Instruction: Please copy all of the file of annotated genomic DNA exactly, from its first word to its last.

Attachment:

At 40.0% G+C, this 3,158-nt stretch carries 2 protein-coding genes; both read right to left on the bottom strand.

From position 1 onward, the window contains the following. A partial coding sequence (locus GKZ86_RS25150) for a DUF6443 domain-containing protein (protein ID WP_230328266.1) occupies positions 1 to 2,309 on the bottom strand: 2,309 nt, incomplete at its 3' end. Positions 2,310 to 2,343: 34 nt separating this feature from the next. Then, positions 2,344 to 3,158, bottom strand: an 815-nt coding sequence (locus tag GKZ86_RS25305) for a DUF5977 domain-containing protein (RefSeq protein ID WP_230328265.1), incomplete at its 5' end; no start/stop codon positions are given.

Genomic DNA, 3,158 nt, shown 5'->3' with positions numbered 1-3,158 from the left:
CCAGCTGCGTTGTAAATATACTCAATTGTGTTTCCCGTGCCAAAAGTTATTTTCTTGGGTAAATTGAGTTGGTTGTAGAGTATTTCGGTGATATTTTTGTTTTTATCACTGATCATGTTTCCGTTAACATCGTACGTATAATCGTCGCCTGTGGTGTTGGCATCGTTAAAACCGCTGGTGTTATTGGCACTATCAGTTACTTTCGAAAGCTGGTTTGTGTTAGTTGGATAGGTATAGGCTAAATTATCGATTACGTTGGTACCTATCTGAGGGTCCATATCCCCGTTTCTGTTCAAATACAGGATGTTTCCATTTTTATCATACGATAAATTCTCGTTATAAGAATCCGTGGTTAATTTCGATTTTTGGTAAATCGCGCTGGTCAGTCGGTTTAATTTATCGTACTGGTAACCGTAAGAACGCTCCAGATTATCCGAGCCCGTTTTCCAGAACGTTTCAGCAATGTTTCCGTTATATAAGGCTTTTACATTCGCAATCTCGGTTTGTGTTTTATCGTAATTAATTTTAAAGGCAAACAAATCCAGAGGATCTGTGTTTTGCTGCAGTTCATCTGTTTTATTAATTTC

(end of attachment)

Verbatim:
At 40.0% G+C, this 3,158-nt stretch carries 2 protein-coding genes; both read right to left on the bottom strand.

From position 1 onward, the window contains the following. A partial coding sequence (locus GKZ86_RS25150) for a DUF6443 domain-containing protein (protein ID WP_230328266.1) occupies positions 1 to 2,309 on the bottom strand: 2,309 nt, incomplete at its 3' end. Positions 2,310 to 2,343: 34 nt separating this feature from the next. Then, positions 2,344 to 3,158, bottom strand: an 815-nt coding sequence (locus tag GKZ86_RS25305) for a DUF5977 domain-containing protein (RefSeq protein ID WP_230328265.1), incomplete at its 5' end; no start/stop codon positions are given.

Genomic DNA, 3,158 nt, shown 5'->3' with positions numbered 1-3,158 from the left:
CCAGCTGCGTTGTAAATATACTCAATTGTGTTTCCCGTGCCAAAAGTTATTTTCTTGGGTAAATTGAGTTGGTTGTAGAGTATTTCGGTGATATTTTTGTTTTTATCACTGATCATGTTTCCGTTAACATCGTACGTATAATCGTCGCCTGTGGTGTTGGCATCGTTAAAACCGCTGGTGTTATTGGCACTATCAGTTACTTTCGAAAGCTGGTTTGTGTTAGTTGGATAGGTATAGGCTAAATTATCGATTACGTTGGTACCTATCTGAGGGTCCATATCCCCGTTTCTGTTCAAATACAGGATGTTTCCATTTTTATCATACGATAAATTCTCGTTATAAGAATCCGTGGTTAATTTCGATTTTTGGTAAATCGCGCTGGTCAGTCGGTTTAATTTATCGTACTGGTAACCGTAAGAACGCTCCAGATTATCCGAGCCCGTTTTCCAGAACGTTTCAGCAATGTTTCCGTTATATAAGGCTTTTACATTCGCAATCTCGGTTTGTGTTTTATCGTAATTAATTTTAAAGGCAAACAAATCCAGAGGATCTGTGTTTTGCTGCAGTTCATCTGTTTTATTAATTTC